BY EARLE L. REYNOLDS
P. O. Box 5199, Honolulu, Hawaii
AS is often the case when attempts are made to bridge two diverse aspects of knowledge, the chairman of a symposium such as this is faced with a problem: shall he obtain a specialist in formal evolutionary theory, who may perhaps fail to devote a proper share of his attention to ionizing radiation, or shall he invite, say, a radiation physicist, who dimly recalls having heard something about evolution when he was in high school? Or should he ask a geneticist, who might just possibly equate a minute increase in radiation with the extinction of humanity? Or a radiologist, who will sternly remind us that radiation is an indispensable boon to mankind? Or perhaps a gentleman from the government, who will cheerfully advise us to "keep smiling"?
Your chairman has solved his problem by bravely inviting a speaker who cannot qualify as an expert in any of these areas. Whether this is an elegant solution remains to be seen.
There is a large literature related to ionizing radiation,1 some of it____________________
The word "radiation," as used in the present report, does not refer to the process of the same name which has a secure place in the literature of evolution. As here used, it refers throughout to ionizing radiation or to irradiation.
The purpose of the present report is to give a brief general survey of the subject, and to offer certain opinions on the problems involved. It is hoped that the distinction between the two objectives has been clearly made.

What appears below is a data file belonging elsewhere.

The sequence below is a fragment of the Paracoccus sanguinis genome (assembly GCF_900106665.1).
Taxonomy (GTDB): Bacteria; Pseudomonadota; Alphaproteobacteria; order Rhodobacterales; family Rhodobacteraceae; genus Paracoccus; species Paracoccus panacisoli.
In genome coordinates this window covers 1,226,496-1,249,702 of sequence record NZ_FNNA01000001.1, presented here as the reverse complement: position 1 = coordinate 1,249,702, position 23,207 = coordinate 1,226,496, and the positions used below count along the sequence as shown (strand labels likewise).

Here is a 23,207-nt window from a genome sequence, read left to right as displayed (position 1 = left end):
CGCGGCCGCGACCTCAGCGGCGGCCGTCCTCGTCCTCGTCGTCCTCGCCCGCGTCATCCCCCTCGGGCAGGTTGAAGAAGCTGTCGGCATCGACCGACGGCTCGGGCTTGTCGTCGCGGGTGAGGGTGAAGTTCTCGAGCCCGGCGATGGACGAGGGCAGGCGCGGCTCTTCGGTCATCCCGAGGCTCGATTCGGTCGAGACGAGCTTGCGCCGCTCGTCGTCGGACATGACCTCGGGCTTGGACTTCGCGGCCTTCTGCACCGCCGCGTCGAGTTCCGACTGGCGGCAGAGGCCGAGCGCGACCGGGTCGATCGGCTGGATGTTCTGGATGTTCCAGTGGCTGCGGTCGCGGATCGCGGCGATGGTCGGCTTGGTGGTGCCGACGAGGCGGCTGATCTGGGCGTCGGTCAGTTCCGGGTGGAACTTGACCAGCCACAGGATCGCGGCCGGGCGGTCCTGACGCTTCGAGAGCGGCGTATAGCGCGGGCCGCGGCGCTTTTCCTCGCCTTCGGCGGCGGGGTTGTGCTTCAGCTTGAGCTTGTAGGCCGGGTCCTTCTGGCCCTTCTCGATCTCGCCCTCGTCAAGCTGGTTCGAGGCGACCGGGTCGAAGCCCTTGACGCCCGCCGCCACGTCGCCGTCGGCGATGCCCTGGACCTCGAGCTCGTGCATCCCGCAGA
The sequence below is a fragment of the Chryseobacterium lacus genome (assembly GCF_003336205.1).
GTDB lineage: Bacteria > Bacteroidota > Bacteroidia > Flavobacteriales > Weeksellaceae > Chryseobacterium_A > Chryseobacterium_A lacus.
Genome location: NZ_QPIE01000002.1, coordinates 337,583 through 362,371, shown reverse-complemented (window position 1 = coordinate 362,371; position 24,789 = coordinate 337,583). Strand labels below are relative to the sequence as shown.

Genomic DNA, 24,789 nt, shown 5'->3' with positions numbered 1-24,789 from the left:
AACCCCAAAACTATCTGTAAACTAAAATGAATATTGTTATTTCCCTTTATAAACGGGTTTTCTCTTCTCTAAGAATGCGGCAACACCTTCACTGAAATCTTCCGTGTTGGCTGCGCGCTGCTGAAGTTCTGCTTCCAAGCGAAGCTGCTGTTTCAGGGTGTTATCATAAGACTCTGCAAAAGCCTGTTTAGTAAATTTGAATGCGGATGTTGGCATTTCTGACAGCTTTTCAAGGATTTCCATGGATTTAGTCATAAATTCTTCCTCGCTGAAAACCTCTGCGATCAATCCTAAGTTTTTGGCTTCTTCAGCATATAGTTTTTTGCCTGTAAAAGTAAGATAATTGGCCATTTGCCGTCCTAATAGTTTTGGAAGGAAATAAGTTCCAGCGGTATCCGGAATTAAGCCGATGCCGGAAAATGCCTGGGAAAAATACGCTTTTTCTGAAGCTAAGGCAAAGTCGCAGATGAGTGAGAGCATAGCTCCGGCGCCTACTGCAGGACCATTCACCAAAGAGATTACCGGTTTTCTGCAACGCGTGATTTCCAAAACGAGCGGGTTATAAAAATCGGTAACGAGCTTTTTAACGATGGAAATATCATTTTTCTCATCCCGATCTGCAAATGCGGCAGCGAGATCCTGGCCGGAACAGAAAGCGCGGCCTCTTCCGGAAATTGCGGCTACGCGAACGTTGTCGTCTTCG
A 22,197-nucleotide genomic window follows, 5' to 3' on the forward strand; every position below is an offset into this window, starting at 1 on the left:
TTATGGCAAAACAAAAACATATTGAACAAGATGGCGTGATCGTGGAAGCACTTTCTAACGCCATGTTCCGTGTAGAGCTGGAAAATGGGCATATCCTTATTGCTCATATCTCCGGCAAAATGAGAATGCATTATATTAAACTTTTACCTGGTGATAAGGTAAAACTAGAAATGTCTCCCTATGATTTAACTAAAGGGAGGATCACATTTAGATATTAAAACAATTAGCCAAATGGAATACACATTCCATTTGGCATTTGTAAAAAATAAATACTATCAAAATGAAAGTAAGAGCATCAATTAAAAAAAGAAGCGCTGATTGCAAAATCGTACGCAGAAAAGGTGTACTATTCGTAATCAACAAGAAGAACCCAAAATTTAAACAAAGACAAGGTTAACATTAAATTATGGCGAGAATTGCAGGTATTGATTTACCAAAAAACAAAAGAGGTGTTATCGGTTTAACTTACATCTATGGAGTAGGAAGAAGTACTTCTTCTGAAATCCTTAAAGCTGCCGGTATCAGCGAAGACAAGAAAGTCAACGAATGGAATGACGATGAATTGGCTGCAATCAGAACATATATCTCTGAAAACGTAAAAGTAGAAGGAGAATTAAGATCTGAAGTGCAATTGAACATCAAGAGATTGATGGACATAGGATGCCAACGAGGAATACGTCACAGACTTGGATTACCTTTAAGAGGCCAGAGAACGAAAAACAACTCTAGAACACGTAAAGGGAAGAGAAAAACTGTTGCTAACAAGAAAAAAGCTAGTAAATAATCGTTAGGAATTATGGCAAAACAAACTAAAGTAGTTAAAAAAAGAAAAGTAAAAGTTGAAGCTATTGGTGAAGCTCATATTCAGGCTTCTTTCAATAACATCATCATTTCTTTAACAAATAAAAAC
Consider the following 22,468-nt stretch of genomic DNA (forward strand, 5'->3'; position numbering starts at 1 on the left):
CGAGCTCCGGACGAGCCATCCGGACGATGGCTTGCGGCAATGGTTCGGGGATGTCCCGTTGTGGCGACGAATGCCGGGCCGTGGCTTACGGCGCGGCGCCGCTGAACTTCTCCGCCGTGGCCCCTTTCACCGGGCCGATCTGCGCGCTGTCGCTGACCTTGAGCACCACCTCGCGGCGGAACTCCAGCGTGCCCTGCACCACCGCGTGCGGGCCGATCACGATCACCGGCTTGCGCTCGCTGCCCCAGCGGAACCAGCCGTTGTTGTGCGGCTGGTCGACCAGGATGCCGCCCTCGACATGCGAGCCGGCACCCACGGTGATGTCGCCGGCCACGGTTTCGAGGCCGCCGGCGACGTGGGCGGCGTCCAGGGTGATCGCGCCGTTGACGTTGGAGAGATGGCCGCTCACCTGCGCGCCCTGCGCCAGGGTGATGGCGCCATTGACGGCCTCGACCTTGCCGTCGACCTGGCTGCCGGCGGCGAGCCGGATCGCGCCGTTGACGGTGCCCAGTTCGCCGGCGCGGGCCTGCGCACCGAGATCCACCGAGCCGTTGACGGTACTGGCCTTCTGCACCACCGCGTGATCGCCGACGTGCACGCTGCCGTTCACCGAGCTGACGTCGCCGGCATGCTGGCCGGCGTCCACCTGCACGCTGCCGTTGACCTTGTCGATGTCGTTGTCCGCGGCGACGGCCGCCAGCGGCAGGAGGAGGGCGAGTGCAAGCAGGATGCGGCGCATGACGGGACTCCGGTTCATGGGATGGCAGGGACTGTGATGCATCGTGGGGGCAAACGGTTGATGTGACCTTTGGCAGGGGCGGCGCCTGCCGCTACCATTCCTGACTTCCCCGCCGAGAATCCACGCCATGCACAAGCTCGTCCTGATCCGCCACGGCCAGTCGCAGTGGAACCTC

Problems of human evolution, as they relate to ionizing radiation, are reached only by passing through a number of disciplines, with a constantly accumulating and overlapping literature. The selected list of referencs, through June 30, 1957, worked up by Little ( 1957: 1996- 2053), is very useful, as are the references listed in the recent United Nations report on the effects of atomic radiation ( 1958). A number of surveys ( Dean, 1954; Lapp, 1956; Titterton, 1956; Alexander, 1957; Schubert and Lapp, 1957; Wallace and Dobzhansky, 1959), more or less pertinent to our interests, have been written. Pauling ( 1958a) and Teller and Latter ( 1958) may be considered as representing opposing points of view.
Several periodicals, such as Bulletin of the Atomic Scientists ( Selove and Elkind, eds., 1958) and Scientific American, October 1959, have given entire issues
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Publication information: Book title: The Processes of Ongoing Human Evolution. Contributors: Gabriel W. Lasker - Editor. Publisher: Wayne State University Press. Place of publication: Detroit. Publication year: 1960. Page number: 89.
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